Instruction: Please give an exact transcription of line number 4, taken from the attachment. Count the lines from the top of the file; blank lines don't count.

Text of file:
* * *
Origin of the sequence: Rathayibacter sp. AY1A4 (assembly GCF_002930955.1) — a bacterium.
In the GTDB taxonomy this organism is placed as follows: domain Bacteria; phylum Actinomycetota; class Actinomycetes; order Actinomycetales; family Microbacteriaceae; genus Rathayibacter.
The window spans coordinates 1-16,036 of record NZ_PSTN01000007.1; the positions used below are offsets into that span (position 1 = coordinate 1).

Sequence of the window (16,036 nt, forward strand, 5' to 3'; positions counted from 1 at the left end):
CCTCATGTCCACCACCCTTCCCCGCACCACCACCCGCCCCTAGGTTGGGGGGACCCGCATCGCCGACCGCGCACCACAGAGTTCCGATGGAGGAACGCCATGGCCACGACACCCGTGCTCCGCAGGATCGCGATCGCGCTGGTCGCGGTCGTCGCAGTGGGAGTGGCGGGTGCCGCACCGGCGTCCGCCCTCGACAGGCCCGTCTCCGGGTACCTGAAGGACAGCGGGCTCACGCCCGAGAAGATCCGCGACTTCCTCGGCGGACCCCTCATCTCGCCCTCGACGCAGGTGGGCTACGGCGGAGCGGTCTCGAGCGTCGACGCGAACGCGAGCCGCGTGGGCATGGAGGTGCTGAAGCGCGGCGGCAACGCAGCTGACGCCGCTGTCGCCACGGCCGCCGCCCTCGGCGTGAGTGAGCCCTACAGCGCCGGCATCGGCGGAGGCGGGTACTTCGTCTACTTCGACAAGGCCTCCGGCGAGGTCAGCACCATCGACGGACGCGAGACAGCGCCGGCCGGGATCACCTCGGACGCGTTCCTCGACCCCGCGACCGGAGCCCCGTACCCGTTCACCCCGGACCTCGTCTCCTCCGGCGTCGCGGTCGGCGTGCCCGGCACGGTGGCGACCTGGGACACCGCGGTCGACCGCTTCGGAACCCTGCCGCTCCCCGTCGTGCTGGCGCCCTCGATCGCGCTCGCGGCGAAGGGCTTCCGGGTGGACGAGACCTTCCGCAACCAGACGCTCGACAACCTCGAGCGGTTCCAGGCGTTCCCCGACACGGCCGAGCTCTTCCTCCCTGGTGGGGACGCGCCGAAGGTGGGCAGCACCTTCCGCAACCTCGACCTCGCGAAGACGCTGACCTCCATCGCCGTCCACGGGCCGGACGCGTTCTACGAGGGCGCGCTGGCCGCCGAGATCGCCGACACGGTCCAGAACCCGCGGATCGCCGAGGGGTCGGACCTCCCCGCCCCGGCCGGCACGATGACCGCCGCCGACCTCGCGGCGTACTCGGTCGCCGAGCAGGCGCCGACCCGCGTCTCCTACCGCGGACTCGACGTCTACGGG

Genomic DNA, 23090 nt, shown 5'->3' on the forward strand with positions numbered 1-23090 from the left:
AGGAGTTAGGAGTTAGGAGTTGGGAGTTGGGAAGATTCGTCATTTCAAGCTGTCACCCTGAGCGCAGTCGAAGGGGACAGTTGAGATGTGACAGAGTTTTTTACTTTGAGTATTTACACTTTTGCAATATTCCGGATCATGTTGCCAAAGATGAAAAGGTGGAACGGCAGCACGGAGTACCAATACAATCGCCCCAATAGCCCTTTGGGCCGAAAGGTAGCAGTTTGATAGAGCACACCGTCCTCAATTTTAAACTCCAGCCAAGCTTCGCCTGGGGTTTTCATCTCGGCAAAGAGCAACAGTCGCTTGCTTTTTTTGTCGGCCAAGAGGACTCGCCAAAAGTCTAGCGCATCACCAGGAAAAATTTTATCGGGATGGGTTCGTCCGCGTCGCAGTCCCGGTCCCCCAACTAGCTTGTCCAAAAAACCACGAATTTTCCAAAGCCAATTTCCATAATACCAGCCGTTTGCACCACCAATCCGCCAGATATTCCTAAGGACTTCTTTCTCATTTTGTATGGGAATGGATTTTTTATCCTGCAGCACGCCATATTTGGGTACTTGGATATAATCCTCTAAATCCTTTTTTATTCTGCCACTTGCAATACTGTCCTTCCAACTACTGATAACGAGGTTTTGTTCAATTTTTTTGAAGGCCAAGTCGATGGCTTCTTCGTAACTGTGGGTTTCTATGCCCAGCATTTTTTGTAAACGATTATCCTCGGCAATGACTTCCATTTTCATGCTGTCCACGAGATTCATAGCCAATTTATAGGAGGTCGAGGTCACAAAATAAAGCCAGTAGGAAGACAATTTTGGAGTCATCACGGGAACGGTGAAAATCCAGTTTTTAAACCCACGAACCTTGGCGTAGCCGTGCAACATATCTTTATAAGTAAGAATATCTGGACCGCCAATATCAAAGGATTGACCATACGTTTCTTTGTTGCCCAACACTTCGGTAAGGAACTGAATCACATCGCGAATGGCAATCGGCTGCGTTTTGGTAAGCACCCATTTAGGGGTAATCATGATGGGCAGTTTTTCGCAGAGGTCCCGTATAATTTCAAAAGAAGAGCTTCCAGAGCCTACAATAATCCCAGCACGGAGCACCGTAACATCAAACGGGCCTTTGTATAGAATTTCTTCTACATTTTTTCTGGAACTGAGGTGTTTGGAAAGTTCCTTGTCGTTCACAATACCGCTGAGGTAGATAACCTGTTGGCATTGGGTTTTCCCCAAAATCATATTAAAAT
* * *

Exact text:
Sequence of the window (16,036 nt, forward strand, 5' to 3'; positions counted from 1 at the left end):